Here are a few more drabbles. There aren't that many this time, because this semester I've been riding my bike to school, rather than taking the bus, meaning I've had less "sit around idly texting drabbles to myself" time. The rest of this paragraph will consist of gibberish to make the word count 100 to keep in the spirit of things. Balloons skeletons postmortem photography Dracaena cinnabari Sirrah, Dost Thou Even Hoist? Chalk cats blue beef pants beagle satyr australopithecus The latter half of this paragraph really has no point, but this is a matter of symmetry.


The first thing she saw when she entered the house was a dog lying on the livingroom sofa.

She scowled and rearranged the groceries in her arms. Her brother knew how she felt about dogs on the furniture.


The dog sat up, and then kept on going. It warped and shifted until an entirely human boy was sitting in its place.

"No dogs on the sofa," she said.

"Yeah yeah," he muttered.

"Help me put these away and we can go to the park later."

He brightened considerably and took one of the bags.

They went into the kitchen.


Mariette has a superpower, though she doesn't much care for it.

“It’s stupid,” she said, picking up a seashell. She whispered something into it, then she gave it to me. When I put it to my ear, I heard her voice saying,

"It’s not very impressive.”

"Better than mine," I said. I pointed to the ocean. A second later, a giant flaming meteor filled up the sky and splashed far out into the water. Steam rose up like smoke.

"I never get to use mine." I gave her the shell back. "Can you make it say swears?"


She found a glass bottle half-buried in the sand. It was old, with a lid connected by a string. She unscrewed the top, and a puff of smoke trickled out. A small, scaly, and (frankly) ugly head poked out.

"Hey!" it said. The head sprouted a gray, spindly body wearing shorts. The imp climbed partway out of the bottle. "Put my roof back!" He pointed to the lid. "After that, throw my house back. I'm trying to get to Maui."

"Oh, alright. Sorry," she said.

He vanished. She replaced the lid and threw the bottle into the ocean.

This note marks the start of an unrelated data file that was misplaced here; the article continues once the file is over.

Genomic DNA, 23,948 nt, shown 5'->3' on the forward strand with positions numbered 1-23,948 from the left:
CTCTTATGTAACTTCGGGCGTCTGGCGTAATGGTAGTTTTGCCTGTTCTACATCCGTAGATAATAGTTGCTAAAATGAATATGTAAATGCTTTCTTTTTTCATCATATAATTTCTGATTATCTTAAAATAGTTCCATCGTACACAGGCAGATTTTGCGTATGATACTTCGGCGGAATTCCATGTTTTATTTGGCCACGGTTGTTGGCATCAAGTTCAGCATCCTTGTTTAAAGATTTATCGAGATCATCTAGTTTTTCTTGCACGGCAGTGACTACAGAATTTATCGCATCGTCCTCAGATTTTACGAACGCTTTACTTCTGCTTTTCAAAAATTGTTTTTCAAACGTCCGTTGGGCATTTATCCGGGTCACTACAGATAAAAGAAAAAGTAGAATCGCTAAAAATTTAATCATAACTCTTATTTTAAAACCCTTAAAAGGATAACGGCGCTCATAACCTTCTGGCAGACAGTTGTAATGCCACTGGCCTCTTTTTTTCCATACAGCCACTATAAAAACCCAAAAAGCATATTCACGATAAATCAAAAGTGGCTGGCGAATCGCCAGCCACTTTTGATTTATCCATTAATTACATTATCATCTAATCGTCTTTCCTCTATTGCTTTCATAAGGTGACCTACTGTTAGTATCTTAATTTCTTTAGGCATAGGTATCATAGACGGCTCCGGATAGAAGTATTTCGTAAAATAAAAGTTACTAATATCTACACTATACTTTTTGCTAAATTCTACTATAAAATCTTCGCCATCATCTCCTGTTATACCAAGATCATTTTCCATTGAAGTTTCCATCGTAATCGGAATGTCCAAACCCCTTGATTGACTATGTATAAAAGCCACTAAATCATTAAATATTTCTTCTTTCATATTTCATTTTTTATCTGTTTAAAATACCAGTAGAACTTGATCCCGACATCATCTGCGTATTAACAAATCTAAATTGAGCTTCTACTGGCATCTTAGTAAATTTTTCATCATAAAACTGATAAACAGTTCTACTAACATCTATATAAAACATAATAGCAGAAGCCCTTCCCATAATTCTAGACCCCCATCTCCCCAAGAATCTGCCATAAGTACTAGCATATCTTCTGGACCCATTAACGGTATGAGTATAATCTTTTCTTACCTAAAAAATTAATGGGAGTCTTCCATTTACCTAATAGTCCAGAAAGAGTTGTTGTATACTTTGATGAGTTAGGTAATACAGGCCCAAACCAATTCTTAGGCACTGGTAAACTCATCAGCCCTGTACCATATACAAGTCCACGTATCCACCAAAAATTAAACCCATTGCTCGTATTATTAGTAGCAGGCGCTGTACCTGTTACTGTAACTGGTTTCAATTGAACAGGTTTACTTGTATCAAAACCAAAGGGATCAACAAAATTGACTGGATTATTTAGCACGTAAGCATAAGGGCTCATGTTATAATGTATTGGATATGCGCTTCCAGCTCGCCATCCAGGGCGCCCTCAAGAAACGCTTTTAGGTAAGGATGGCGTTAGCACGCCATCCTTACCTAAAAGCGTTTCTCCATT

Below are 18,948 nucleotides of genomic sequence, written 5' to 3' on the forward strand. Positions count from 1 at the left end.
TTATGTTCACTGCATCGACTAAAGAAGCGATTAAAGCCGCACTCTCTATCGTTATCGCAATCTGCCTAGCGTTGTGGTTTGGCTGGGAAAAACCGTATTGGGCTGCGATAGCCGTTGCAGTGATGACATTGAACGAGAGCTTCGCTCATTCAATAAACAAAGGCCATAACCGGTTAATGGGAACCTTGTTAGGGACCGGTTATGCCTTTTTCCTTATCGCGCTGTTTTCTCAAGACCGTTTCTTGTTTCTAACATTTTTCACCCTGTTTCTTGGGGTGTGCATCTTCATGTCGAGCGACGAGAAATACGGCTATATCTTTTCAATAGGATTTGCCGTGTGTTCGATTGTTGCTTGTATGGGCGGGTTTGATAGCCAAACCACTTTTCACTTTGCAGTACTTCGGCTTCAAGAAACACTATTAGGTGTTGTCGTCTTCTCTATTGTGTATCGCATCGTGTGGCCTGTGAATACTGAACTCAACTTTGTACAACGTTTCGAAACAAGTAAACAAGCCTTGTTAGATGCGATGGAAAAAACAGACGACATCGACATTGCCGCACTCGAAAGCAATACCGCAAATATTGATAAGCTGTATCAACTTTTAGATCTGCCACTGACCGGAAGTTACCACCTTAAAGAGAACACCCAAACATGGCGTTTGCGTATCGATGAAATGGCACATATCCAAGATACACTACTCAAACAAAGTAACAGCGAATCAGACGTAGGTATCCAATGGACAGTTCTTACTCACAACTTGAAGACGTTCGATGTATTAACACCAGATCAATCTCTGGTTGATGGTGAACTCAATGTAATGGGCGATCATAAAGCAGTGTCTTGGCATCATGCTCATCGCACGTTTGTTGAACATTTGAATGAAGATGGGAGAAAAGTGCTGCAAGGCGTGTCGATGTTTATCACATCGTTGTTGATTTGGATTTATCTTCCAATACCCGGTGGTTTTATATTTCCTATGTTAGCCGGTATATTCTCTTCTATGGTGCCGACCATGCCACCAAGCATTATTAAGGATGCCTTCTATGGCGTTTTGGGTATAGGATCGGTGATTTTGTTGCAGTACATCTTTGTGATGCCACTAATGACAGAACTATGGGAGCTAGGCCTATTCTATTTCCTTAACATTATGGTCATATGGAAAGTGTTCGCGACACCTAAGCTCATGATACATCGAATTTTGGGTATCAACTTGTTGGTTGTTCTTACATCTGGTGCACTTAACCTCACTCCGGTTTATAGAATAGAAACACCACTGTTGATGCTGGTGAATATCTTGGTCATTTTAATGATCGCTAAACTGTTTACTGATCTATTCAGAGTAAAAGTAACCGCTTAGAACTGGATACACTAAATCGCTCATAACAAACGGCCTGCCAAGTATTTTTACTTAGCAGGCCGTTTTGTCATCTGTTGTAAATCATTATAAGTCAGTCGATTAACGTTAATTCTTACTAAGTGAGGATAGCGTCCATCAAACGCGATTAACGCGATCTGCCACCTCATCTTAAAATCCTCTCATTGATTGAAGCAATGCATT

Grandma's been on a knitting kick, and now our house is filled with misshapen hats and ugly sweaters.

"I can't stop," she said, stuffing the cat into a lumpy sweater. "I think I have a problem. Here," she gave me a big box of knitted clothes. "Donate these somewhere."

And then she kicked me out the door.

I would've thrown them away, but a gremlin came out of nowhere and said, "Hey, you need those?

"Nope." I gave him the box. He grinned and took out a hat and then, still smiling, ate it.

"Thanks!" he said.


Dear OSU Medical Center,

I have a suggestion for Stoneridge Women's Health in Dublin ... whenever the facility is ready for a decor change, could I suggest that whoever redecorates the place not focus quite so much on the baby pictures?

At present, the waiting room and most if not all of the exam rooms are decorated with large B&W photo posters of babies, pregnant women, etc.

While I agree that these photos are aesthetically pleasant from many perspectives, they're fairly depressing for those of us who want children but cannot have them, and are pretty brutal for any patients who want very much to have children but have found out they must terminate their pregnancies or who have just suffered miscarriages.  And considering how many pregnancies end in miscarriage, that's a sizable number of patients who get to miserably stare at a picture of a cute, cute baby in the waiting room for thirty minutes. The kind of baby they want so bad and may never get to have.

An alternate suggestion: pictures of flowers. Flowers are nice.  

Thanks for considering those of us who are just there for the gynecological services and not the obstetrics.

Best wishes,

This node should be filled with sonnets! Or

perhaps left as blank as this verse is and

is not. Maybe there's five more of you out

there who would like to play a game? I am

thinking something small, not quite the formal

constraint or else perhaps over the lim

it just slightly?



Things I have learned:

  • Daylogs are lifesavers
  • Poetry is difficult to write
  • Ideas are difficult to find under pressure: I should never become a novelist, for the sake of my sanity
  • E2 is a crazy, awesome place



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